Stein was approached in 2002 by the Massachusetts Green-Rainbow Party to run for governor of the state, and her acceptance marked her entry into the political sphere.  She has represented the party in two additional races, totaling some of the largest numbers of votes ever for a GP candidate. In 2003, she co-founded the Massachusetts Coalition for Healthy Communities, and in 2008 helped create the “Secure Green Ballot” initiative that asked lawmakers to make the establishment of a green economy a top priority.  Her “Green New Deal for America”, an idea rooted in Depression Era politics, is a four-part strategy designed to guide the economy out of crisis and establish a sustainable financial sector.

Cheri Honkala: Standing as one of the foremost leading advocates for the poor, Cheri Honkala is currently the National Coordinator for the Poor People’s Economic Human Rights Campaign.  Influenced by her personal experience as a homeless, single mother, she has dedicated nearly thirty years to build a movement to end poverty.  In 2011, she became the first woman to run for sheriff in Philadelphia and the only candidate to run on a “no evictions” platform. Honkala has received a number of awards for her social activism, and endorsed by Green Party and National Organization for Women.

Some retired basketball stars promote athletic shoes and sports drinks. Others, like former pro player Will Allen, become advocates for urban farming.  As the founder and CEO of Growing Power, Inc., Allen believes that all communities, regardless of social status or tax bracket, deserve access to nutritious and affordable food.  As the son of a sharecropper and ex-corporate sales leader, he has ample experience in both the agricultural and business sectors.  In 2008, he was awarded a “genius grant” by the John D. and Katherine T. McArthur Foundation for his efforts in furthering city farming.  He is also a member of the Clinton Global Initiative, one of Time Magazine’s “100 Most Influential People”, and part of the First Lady’s “Let’s Move” campaign for childhood fitness.

Beginning with a plot in Milwaukee, Wisconsin, Growing Power has now expanded to a handful of cities across the country, including urban centers in Mississippi, Massachusetts, Arkansas, Kentucky, and Georgia.  By establishing Community Food Centers, the organization hopes to engage citizens in food production.  Growing Power demonstrates growing methods through on-site workshops and satellite training programs.  They also run outreach programs and educational seminars to bring together farmers and members of the community.  Many of their youth programs and talks are operated by a base of dedicated volunteers who reside in the places where they teach.  In addition to instruction, Growing Power distributes fresh meats and produce through cooperatives and food security programs.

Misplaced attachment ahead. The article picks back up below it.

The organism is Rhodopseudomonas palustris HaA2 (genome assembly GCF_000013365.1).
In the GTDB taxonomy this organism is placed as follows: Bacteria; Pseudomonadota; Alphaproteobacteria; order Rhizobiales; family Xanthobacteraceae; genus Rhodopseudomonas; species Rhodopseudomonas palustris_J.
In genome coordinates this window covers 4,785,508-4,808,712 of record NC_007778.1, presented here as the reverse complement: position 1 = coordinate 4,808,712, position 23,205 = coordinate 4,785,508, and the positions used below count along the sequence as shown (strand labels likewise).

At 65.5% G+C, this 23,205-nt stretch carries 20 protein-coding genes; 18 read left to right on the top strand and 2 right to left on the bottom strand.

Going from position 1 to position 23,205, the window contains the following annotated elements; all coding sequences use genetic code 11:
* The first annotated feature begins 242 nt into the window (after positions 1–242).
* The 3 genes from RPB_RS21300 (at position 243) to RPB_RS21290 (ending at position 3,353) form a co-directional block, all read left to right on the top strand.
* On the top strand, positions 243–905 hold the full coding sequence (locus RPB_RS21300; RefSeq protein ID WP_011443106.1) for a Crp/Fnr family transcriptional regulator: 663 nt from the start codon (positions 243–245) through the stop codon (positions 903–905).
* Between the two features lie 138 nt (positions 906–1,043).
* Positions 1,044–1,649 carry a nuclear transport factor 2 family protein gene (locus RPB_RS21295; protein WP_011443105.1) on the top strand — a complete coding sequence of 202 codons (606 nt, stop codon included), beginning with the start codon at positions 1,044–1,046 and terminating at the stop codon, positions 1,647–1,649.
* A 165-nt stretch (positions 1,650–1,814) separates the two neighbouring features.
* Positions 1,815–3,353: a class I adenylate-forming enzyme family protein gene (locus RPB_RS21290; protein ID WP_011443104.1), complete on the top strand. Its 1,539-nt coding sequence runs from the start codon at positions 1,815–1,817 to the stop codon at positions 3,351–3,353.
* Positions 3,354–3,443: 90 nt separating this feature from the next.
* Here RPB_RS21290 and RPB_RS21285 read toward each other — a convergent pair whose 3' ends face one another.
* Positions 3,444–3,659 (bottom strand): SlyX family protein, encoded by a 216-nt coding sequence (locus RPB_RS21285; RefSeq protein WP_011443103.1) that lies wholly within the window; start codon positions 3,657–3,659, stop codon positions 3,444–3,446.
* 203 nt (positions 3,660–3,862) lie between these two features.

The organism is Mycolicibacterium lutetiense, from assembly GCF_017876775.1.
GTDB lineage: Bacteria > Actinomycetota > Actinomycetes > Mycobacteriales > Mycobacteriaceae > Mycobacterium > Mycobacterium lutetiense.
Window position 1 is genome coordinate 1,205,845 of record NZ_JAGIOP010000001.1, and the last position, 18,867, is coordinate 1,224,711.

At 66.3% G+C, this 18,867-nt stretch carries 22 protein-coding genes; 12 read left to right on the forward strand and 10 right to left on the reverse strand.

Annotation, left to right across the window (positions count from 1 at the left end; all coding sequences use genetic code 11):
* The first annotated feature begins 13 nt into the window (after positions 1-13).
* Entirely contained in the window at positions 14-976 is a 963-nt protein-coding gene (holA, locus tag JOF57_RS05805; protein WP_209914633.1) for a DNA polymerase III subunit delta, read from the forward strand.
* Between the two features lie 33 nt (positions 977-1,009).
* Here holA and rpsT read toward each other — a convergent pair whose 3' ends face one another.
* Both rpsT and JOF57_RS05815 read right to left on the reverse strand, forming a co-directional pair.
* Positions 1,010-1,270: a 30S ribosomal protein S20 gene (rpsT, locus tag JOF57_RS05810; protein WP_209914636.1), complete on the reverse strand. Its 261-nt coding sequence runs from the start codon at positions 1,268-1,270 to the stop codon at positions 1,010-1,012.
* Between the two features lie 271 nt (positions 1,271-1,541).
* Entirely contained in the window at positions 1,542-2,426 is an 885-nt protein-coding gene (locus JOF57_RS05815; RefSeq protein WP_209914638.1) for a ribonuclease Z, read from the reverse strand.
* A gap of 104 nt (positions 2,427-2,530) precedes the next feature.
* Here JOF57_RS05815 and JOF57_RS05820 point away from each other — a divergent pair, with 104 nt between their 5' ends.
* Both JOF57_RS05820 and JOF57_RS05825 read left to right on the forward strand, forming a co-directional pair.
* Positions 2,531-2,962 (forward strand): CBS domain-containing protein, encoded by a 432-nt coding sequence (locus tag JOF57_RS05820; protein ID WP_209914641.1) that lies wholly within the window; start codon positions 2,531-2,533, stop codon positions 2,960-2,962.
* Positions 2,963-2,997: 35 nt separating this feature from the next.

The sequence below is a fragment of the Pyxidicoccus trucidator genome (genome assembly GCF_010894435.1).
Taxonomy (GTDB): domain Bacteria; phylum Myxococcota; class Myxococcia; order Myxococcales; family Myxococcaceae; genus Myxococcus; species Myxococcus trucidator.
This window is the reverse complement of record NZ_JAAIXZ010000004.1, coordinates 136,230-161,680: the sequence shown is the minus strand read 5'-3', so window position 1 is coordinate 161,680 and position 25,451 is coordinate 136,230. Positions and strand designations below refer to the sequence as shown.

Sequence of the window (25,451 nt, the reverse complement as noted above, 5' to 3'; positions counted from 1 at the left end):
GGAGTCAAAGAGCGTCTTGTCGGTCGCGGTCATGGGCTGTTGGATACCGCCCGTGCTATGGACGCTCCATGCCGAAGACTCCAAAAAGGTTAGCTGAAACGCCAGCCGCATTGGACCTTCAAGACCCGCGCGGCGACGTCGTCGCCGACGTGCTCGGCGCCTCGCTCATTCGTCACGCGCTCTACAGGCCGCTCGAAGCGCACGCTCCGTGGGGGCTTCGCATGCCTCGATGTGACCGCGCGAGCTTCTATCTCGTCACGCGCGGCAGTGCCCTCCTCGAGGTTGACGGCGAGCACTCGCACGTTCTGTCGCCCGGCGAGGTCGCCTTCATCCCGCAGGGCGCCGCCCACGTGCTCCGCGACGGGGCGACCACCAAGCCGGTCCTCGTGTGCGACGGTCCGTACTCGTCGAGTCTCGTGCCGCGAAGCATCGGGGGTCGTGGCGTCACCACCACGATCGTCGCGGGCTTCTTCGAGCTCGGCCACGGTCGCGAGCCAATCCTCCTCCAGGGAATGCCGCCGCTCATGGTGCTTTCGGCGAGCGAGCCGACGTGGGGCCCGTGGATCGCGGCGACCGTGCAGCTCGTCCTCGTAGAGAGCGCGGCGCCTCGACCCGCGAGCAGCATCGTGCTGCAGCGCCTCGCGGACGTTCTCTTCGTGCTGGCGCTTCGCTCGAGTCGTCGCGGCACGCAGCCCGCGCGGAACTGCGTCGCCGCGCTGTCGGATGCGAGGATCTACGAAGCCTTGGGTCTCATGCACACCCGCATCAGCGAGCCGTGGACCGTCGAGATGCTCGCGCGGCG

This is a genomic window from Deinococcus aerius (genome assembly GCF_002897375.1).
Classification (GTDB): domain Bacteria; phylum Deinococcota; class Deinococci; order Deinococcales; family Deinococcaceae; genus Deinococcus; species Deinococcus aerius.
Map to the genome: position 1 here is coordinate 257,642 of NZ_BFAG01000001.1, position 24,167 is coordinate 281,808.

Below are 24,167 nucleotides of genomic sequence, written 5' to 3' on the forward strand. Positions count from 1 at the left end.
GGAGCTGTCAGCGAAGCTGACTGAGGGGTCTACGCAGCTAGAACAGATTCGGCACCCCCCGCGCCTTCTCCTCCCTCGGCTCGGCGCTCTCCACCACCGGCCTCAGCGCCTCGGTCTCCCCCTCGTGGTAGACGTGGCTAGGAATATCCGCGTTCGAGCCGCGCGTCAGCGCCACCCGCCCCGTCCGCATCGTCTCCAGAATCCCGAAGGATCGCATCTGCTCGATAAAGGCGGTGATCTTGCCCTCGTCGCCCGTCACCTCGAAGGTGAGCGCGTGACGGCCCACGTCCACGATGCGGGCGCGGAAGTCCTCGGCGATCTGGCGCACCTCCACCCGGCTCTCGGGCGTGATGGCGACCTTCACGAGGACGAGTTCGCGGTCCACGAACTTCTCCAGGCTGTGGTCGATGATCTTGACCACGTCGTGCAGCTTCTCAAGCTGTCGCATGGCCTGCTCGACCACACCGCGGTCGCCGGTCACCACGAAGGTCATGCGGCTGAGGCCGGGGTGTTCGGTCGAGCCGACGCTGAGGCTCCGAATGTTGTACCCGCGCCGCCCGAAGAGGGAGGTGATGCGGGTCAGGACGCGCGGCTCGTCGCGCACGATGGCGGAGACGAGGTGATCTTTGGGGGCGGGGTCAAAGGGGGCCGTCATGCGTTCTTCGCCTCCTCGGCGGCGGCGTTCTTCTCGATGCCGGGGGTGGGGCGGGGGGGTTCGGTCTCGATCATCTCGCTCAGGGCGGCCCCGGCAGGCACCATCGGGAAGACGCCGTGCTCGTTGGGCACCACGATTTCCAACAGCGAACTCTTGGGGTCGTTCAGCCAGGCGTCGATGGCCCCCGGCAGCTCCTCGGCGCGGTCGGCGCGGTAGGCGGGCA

Growing Power is a treasure trove of information, and is a resource for everything from vermicomposting to aquaponics.  Their Milwaukee operation is host to national conferences throughout the year and is a hub for those seeking to inform and empower themselves through agriculture. The Wisconsin headquarters is powered by an array of solar cells, and currently pursuing generating power from the anaerobic digestion of microorganisms.  They are even beginning experiments with vertical farming in order to produce the maximum amount of food in areas with limited space.

Get inspired with Growing Power!  Create a backyard garden, or volunteer your time and expertise at a local cooperative.  San Luis Obispo residents may want to explore the Central Coast Grown’s site for information on local CSA’s, talks, and farming classes in our part of the state.  Go on and get your hands in the soil and feed your body, spirit, and community!